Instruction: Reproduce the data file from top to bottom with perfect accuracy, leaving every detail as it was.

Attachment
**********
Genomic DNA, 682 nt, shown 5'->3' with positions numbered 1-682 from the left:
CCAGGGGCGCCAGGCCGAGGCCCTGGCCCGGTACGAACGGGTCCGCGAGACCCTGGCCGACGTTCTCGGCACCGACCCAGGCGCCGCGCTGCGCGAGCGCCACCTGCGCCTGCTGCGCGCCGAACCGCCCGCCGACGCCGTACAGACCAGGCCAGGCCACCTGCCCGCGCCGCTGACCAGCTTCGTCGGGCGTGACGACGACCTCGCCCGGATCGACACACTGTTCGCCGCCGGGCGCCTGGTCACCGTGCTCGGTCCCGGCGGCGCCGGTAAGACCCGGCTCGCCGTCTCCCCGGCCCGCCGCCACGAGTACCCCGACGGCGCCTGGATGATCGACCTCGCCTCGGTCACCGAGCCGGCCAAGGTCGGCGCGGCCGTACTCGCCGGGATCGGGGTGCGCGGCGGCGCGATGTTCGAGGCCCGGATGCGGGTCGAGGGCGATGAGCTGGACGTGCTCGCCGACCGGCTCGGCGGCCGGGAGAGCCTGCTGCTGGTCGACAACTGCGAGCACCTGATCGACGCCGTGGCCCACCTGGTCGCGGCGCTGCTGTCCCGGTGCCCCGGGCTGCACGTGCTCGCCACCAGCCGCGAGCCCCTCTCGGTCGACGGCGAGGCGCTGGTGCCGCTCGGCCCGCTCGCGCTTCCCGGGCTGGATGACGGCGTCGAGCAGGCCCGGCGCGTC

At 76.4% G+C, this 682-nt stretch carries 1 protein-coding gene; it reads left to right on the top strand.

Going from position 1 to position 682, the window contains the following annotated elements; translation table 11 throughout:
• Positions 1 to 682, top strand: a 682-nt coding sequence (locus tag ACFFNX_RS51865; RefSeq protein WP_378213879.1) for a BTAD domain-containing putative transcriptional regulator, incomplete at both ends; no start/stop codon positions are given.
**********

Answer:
Genomic DNA, 682 nt, shown 5'->3' with positions numbered 1-682 from the left:
CCAGGGGCGCCAGGCCGAGGCCCTGGCCCGGTACGAACGGGTCCGCGAGACCCTGGCCGACGTTCTCGGCACCGACCCAGGCGCCGCGCTGCGCGAGCGCCACCTGCGCCTGCTGCGCGCCGAACCGCCCGCCGACGCCGTACAGACCAGGCCAGGCCACCTGCCCGCGCCGCTGACCAGCTTCGTCGGGCGTGACGACGACCTCGCCCGGATCGACACACTGTTCGCCGCCGGGCGCCTGGTCACCGTGCTCGGTCCCGGCGGCGCCGGTAAGACCCGGCTCGCCGTCTCCCCGGCCCGCCGCCACGAGTACCCCGACGGCGCCTGGATGATCGACCTCGCCTCGGTCACCGAGCCGGCCAAGGTCGGCGCGGCCGTACTCGCCGGGATCGGGGTGCGCGGCGGCGCGATGTTCGAGGCCCGGATGCGGGTCGAGGGCGATGAGCTGGACGTGCTCGCCGACCGGCTCGGCGGCCGGGAGAGCCTGCTGCTGGTCGACAACTGCGAGCACCTGATCGACGCCGTGGCCCACCTGGTCGCGGCGCTGCTGTCCCGGTGCCCCGGGCTGCACGTGCTCGCCACCAGCCGCGAGCCCCTCTCGGTCGACGGCGAGGCGCTGGTGCCGCTCGGCCCGCTCGCGCTTCCCGGGCTGGATGACGGCGTCGAGCAGGCCCGGCGCGTC

At 76.4% G+C, this 682-nt stretch carries 1 protein-coding gene; it reads left to right on the top strand.

Going from position 1 to position 682, the window contains the following annotated elements; translation table 11 throughout:
• Positions 1 to 682, top strand: a 682-nt coding sequence (locus tag ACFFNX_RS51865; RefSeq protein WP_378213879.1) for a BTAD domain-containing putative transcriptional regulator, incomplete at both ends; no start/stop codon positions are given.